Along the Air Line... 2010 - Spring, Part 13
The Air Line Trail in Eastern Connecticut - Stan Malcolm Photos

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Stan Malcolm Photo



May 26th. A male Yellow Warbler (Dendroica petechia) with a caterpillar.



Heading back to the nearby nest.



The female was also hunting nearby.



Further down the trail, another male sang.



Ornamental Iris at the Route 85 Trailhead.






May 27th. At least five Snapping Turtles (Chelydra serpentina) were laying eggs this morning.






Poor attempt at camouflage?



Compared to the shell size, Snapping Turtle legs, head, and tail are proportionately large.



They move quickly overland with a high stance unlike that of other turtles.



Painted Turtles (Chrysemys picta) were also laying eggs.






Multiflora Roses (Rosa multiflora) are in full bloom.



This Oak-apple Gall was formed by tiny Cynipid wasps (Amphibolips confluenta). Another source identifies the wasp as Biorhiza pallida.



A female Black-winged Damselfly (Calopteryx maculatum). Females have white "stigmas" on all wings; the male wings are all black.



A Snipe Fly (Family Rhagionidae).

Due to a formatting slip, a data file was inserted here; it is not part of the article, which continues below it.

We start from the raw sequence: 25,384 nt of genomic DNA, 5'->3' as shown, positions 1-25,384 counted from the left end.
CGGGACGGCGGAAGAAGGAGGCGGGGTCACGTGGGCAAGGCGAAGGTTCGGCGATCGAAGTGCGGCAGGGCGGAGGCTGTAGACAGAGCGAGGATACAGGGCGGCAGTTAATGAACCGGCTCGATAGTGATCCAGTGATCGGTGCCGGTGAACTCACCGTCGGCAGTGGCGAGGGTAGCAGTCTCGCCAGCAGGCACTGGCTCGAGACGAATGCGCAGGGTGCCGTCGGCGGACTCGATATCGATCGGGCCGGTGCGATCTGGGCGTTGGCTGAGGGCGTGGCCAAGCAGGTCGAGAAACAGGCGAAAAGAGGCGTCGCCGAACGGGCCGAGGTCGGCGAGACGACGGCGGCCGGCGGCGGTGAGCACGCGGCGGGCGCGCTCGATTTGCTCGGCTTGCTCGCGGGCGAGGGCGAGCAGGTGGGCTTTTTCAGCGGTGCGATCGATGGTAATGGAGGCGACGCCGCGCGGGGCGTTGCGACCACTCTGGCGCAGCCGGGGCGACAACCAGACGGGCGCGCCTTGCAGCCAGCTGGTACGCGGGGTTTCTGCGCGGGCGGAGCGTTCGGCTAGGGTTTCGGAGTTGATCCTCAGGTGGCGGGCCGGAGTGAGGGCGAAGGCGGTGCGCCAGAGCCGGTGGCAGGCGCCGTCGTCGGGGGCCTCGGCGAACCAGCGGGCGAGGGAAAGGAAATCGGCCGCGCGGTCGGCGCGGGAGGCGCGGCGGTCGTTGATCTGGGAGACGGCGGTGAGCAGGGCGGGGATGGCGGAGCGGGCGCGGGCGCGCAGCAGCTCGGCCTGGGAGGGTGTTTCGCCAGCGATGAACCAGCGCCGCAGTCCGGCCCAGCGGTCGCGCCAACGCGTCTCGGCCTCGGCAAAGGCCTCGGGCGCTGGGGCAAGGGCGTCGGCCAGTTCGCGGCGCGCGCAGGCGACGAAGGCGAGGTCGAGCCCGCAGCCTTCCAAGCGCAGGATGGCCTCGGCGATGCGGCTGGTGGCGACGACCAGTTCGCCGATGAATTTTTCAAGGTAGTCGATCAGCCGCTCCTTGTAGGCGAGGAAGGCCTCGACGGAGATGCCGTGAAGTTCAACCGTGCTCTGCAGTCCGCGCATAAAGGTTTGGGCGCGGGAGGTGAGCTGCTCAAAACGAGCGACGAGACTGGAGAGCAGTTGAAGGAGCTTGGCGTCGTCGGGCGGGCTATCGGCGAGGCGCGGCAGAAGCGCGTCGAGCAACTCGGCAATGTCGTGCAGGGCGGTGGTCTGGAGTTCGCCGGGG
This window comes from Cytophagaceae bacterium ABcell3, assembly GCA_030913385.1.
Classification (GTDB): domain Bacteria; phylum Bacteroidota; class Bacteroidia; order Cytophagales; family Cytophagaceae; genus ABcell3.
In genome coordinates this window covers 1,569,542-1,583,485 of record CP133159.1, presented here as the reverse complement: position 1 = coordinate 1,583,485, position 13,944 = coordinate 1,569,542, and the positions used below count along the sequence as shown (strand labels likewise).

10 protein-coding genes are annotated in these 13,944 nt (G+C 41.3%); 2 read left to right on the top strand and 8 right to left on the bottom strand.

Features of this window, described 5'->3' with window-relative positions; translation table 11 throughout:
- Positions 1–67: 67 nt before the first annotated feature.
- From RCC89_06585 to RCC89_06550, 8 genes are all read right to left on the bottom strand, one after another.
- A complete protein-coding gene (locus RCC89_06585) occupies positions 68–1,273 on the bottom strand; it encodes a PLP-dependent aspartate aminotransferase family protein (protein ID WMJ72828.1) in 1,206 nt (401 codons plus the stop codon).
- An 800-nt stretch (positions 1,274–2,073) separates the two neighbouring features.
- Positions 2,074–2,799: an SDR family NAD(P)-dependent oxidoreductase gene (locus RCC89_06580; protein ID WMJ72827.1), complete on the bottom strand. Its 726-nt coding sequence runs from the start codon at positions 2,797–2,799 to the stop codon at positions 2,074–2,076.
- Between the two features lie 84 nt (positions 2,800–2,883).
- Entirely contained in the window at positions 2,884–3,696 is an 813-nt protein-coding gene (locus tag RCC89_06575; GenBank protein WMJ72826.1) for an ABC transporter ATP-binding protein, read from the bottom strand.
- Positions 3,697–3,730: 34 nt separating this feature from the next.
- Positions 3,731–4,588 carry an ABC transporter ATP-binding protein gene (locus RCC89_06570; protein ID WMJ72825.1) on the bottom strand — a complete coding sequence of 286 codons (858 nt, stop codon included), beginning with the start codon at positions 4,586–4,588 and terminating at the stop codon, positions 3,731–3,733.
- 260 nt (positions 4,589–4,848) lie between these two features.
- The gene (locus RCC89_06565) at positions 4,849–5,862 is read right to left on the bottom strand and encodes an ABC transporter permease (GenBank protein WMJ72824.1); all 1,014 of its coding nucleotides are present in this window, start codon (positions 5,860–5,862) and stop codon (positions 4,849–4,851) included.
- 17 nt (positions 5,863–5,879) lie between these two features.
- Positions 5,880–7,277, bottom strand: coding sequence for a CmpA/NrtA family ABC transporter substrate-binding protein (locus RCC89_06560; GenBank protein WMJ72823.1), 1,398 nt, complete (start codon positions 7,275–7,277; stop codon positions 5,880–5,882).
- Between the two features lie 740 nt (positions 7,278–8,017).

A Long-legged Fly (Family Dolichopodidae).



A Sawfly larva, Periclista sp. The adult will be a type of wasp.









May 28th. A Plume Moth (Family Pterophoridae).



Male Baltimore Orioles (Icterus galbula) tend to perch high in trees with their nests below...



...and swoop out to frighten other birds that come too close.















One of several nests.  In this one, "Mom" is peeking out the top.






Finally, a picture of an Orchard Oriole (Icterus spurius).  They have a nest adjacent to the trail too.  (Thanks to Nick and Bob for nest spotting help this morning.)



Mid-afternoon on May 28th.  Back for better pictures of Orioles coming and going from their nests, starting with a Baltimore Oriole coming...
























Out of sight inside...












...and coming back again.



This shows the location of the nest photographed above.



Further down the trail is an Orchard Oriole (Icterus spurius) nest...



...with the female inside.  The Orchard Oriole nest seems more shallow and open at the top compared to the Baltimore Oriole nest.



Heading out.